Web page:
Nintendo consoles

Best Castlevania games for Nintendo consoles

In honor of the series’ 35th anniversary – yes, it has been 35 years since Castlevania first launched in Japan on the Famicom disc system on September 26, 1986 – we are reposting our ranked list of all Castlevania games on Nintendo consoles. Enjoy!

The Castlevania The series has a rich history on Nintendo consoles since the original game first arrived on the Japanese Famicom disc system in 1986 and then on the NES a year later. There may be one or two important versions of Konami’s vampire slayer catalog still missing from Nintendo platforms (we’re looking at you, Symphony of the night), but the vast majority of the series is found on Nintendo consoles.

But where do you start if you’re new to the Castlevania series? Which Castlevania game is the best? These are tough questions, but we’ve done our best to put together a ranked list of the best Castlevania games (for Nintendo consoles) below. The series has numerous strengths, plus a few very weak ones, and comes in two distinct flavors: the simpler right-to-left styling of the original games or the larger brand of games produced by Koji Igarashi – sometimes referred to as “IGAvanias” – which combined spiritually with Nintendo’s Metroid series to give birth to a whole genre of “Metroidvania” video games.

For Switch owners, the Castlevania Anniversary Collection should obviously be your first port of call, with the more recent Castlevania Advance Collection also featuring one of the best games in the series. And there’s still Koji Igarashi’s unaffiliated Bloodstained: Ritual of the Night once you’ve exhausted all of the Belmonts below. The Switch version isn’t perfect, but it has improved a lot since its launch and is arguably the closest thing fans will get from Symphony of the Night to Switch until Konami decides to put Symphony of the Night on Switch.

We’ve included a few spin-offs and quirks, but that’s enough to talk. Wipe away those bloody tears, and we’ll kill vampires.

Castlevania Judgment (Wii)

Editor: Konami / Developer: Konami

Release date: November 18, 2008 (United States) / March 20, 2009 (UK / EU)

We’re starting with a spin-off. Set in the Castlevania universe, this 2008 Wii game brought together all of your favorite characters and monsters for a one-on-one 3D fighter with ghastly controls and questionable character designs. Castlevania judgment was criticized by critics and fans on its release and time has done nothing to heal the wounds it inflicted. A miserable stack, indeed.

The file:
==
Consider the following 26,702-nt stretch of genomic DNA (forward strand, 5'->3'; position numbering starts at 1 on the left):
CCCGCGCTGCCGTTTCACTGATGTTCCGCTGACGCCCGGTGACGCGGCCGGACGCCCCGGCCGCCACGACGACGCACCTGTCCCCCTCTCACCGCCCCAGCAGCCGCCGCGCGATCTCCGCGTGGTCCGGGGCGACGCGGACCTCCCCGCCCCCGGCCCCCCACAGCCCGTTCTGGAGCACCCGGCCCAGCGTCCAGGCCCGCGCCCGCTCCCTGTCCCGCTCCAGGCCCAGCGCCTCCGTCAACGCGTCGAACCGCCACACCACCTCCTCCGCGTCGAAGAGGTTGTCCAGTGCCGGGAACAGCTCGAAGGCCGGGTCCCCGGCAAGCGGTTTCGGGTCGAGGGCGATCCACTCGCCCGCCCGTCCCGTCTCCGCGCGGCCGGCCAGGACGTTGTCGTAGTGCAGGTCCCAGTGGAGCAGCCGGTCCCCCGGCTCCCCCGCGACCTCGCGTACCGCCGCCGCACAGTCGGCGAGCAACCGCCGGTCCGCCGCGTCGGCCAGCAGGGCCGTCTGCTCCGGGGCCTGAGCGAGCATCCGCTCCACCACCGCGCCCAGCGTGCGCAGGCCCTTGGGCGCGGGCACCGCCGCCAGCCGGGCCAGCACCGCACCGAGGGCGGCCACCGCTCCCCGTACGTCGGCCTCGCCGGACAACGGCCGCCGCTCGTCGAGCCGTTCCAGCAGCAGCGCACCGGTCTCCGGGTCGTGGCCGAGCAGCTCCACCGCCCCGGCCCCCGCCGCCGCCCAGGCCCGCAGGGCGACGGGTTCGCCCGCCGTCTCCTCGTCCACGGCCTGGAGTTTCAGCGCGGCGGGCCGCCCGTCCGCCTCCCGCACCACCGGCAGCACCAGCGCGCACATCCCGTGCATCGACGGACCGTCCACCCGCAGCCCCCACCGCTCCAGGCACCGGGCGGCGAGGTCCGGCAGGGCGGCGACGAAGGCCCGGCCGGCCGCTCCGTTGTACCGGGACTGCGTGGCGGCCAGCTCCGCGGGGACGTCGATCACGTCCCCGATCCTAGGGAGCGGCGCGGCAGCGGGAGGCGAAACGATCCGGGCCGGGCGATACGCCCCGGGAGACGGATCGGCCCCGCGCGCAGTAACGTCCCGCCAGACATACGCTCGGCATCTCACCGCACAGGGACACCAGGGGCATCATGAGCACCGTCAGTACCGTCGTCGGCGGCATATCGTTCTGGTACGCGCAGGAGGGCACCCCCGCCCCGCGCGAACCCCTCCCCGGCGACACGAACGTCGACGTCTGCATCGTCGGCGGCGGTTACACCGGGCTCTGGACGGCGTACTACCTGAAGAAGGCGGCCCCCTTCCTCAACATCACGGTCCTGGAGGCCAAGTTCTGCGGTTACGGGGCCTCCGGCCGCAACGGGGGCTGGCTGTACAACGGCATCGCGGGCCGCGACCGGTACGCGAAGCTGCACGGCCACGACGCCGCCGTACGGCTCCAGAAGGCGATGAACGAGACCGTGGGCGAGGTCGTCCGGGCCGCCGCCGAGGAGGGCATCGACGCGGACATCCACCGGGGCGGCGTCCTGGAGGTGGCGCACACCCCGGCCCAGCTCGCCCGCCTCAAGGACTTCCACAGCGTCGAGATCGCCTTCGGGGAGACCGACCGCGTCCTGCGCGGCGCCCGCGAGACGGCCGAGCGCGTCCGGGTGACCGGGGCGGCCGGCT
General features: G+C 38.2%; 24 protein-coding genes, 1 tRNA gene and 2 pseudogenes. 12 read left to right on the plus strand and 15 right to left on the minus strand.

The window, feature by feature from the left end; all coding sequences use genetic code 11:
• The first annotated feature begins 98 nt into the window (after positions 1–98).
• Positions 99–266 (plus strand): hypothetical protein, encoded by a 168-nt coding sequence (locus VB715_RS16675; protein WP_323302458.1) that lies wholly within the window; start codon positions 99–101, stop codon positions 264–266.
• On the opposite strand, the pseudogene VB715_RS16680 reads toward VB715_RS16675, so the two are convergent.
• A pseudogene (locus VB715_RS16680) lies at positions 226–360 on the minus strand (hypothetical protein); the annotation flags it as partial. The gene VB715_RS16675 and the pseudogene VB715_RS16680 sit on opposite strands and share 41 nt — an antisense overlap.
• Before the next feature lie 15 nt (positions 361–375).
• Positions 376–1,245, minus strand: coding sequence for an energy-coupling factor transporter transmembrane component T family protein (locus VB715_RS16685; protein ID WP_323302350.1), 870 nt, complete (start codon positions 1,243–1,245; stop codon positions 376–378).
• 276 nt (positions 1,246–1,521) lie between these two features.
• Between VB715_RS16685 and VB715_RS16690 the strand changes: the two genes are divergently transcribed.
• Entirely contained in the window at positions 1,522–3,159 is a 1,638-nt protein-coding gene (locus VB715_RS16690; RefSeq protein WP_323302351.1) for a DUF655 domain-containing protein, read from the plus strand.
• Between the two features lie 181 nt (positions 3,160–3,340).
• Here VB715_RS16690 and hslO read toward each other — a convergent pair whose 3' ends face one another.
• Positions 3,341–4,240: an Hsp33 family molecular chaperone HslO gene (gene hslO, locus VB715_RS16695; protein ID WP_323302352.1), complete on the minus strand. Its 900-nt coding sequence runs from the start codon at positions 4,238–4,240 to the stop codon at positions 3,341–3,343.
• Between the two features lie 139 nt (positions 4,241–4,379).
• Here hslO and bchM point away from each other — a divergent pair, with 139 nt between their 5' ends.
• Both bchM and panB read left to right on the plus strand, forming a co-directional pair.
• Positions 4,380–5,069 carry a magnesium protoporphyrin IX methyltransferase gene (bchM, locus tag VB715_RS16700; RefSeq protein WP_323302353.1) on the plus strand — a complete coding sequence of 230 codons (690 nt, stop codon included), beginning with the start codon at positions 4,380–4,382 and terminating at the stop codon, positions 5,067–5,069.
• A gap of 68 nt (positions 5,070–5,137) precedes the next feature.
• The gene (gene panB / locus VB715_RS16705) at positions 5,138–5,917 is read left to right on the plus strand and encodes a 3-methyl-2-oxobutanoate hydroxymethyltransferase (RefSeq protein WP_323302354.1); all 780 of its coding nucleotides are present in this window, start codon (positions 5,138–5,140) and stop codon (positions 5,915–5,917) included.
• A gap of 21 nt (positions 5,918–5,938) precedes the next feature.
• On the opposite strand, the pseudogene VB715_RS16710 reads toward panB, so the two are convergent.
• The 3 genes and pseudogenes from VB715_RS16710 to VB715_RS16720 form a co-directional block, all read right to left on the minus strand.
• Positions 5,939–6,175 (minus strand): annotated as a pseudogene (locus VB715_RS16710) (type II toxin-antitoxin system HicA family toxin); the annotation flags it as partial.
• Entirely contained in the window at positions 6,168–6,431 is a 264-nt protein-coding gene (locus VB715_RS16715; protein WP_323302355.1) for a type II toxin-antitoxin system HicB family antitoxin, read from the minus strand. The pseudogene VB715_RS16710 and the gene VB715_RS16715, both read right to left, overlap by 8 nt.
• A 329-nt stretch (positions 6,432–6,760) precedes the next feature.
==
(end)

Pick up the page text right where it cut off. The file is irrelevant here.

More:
Castlevania: The Adventure (GB)Castlevania: The Adventure (GB)

Editor: Konami / Developer: Konami

Release date: December 10, 1989 (United States) / December 10, 1989 (UK / EU)

The first entry in the series on the Game Boy, and the one you’d better forget, Castlevania: the adventure is a turgid and lethargic approximation of classic series gameplay with a repetitive and bland level design. Considering the limitations of the host console, you might be tempted to give it the benefit of the doubt, but the sequel would show what the platform really was capable of and expose it for the horror it is. Do yourself a favor, skip this and start your Castlevania portable adventure with Belmont’s revenge.

Haunted Castle (Arcade)Haunted Castle (Arcade)

Editor: Konami / Developer: Konami

Release date: February 1988 (United States) / November 1988 (UK / EU)

Available on Switch as part of Konami Arcade Classics Anniversary Collection, Haunted Castle is a strange duck. Designed exclusively for arcades, it occupies a strange middle ground between tribute, parody, and port and sees Simon Belmont (with a sprite that measures a quarter of the screen) saving his new bride from the count’s villainous clutches. The music is by far the best thing about it, but while it looks superficially “better” than the original, it’s an unfairly punitive arcade experience designed to empty your pockets of shiny coins. As such, there isn’t a whole lot of fun to be had and ultimately it’s not a patch on the original.

If you are interested, you can check the differences between the original NES game, its VS Castlevania arcade port and haunted castle in this video.

Castlevania Legends (GB)Castlevania Legends (GB)

Editor: Konami / Developer: Konami Computer Entertainment Nagoya

Release date: March 11, 1998 (United States) / March 11, 1998 (UK / EU)